Mr. Brougher pointed out that “Samson” has come to address the obsession that today’s museum boards have with attendance numbers. “But in this case,” Mr. Brougher said, “success could also bring the museum down.”

Mr. Masino said that just finding a way for those beams to stay perched overhead was an engineering nightmare. (Then the work got held up at customs near its home in Brazil, and has not made the trip to Washington.)

Another work intended for “Damage Control” was made by the Los Angeles artist Liz Larner in 1987 and is a two-foot-square block of hazardous substances. Its list of materials includes saltpeter (an ingredient in gunpowder), ammonium nitrate (used in the Oklahoma City bombing) and TNT itself.

“We went through quite a lot of effort to get it,” Mr. Ferguson said, but in the end there was no way to convince shippers to take it. (The work is illustrated in the catalog instead.) Even the more standard objects in the exhibition present a destructive, even anti-art attitude that goes against a museum’s instinct to preserve and protect. Consider Robert Rauschenberg’s “Erased de Kooning Drawing,” from 1953, or Harold Eugene Edgerton’s footage of nuclear explosions, a kind of self-portrait of “Death, the destroyer of worlds,” in the phrase attributed to Robert Oppenheimer. There’s a painting by Ed Ruscha that imagines the Los Angeles County Museum of Art being lost in a raging inferno. This is a work of art, you could say, imagining its own fiery death. Will there be some people who might take the wrong kind of inspiration from this?

“A bunch of 15-, 16-year-old kids, who are already excited when they get here — this show could put them over the edge,” Mr. Masino said. A huge color photo by Jeff Wall from 1978, “The Destroyed Room,” gives an image of what many suburban teenagers still dream of doing to their parents’ tidy home.

“Damage Control” includes a video by Roy Arden that documents the riots that raged in 1994 after Vancouver’s hockey team lost the Stanley Cup. Mr. Ferguson pointed out that, in the reliably left-wing art world, images of people who take to the streets are often read “as heroic rebels confronting the state — we think of the Egyptian Spring or Paris in ’68.”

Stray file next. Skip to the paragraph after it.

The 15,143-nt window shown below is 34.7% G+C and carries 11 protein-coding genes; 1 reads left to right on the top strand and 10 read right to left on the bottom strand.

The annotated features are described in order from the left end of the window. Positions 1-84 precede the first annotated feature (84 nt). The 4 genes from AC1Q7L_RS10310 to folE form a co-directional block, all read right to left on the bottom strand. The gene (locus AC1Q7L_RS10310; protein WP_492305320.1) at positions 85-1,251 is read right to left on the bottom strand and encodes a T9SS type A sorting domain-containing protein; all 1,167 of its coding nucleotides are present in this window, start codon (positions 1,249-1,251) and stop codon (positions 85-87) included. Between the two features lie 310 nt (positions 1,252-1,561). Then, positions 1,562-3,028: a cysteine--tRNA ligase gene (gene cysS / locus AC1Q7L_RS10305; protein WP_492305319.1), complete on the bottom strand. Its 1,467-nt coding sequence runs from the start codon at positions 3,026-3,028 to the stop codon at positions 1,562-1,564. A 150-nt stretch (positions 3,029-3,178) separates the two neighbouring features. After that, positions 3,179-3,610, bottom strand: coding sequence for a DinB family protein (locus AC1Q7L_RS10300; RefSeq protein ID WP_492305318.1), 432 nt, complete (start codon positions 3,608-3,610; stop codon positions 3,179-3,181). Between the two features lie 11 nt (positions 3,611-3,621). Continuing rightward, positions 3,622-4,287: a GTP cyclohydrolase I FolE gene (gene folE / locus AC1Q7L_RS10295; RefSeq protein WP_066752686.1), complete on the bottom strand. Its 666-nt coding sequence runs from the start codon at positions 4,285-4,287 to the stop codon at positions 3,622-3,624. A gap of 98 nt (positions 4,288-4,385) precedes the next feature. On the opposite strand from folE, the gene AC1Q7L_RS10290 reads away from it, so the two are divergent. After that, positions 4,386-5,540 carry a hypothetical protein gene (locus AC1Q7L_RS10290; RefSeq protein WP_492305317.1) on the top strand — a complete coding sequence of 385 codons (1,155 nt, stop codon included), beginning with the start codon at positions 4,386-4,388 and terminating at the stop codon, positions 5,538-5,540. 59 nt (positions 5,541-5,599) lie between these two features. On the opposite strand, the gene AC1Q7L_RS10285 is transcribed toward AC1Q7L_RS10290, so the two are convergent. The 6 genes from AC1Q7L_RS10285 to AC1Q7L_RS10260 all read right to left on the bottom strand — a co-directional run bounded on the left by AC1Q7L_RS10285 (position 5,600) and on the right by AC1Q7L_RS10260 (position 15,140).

But as viewers watch Mr. Arden’s video, Mr. Ferguson said, “it becomes clearer and clearer that these people have no political agenda at all.” As people take it in, he added, “we have to ask: What’s our relationship to this kind of spectacular — and in this case completely unmotivated — violence?”

One could also ask whether, deep down, the art of destruction caters to a cultural taste for such havoc. Mr. Brougher said that museum officials gave thought to such issues, and that staff members would be extra alert for audience misbehavior. But Mr. Ferguson said that for the artists in the show, “it’s not just ‘Smash everything up and it’s done.’ ”

“It’s a matter of using that attraction to the destructive impulse to get to a place where they have actually made something,” he said.

He recalled how even Picasso, seen as one of the greatest creators, once said, “With me, a picture is a sum of destructions.” To create anything new, Mr. Ferguson said, “you’re constantly having to clear everything else out of the way, and that can involve a profoundly destructive element.”

“Damage Control: Art and Destruction Since 1950,” opens on Thursday and runs through May 26 at the Hirshhorn Museum, on the National Mall, Washington; (202) 633-1000, hirshhorn.si.edu.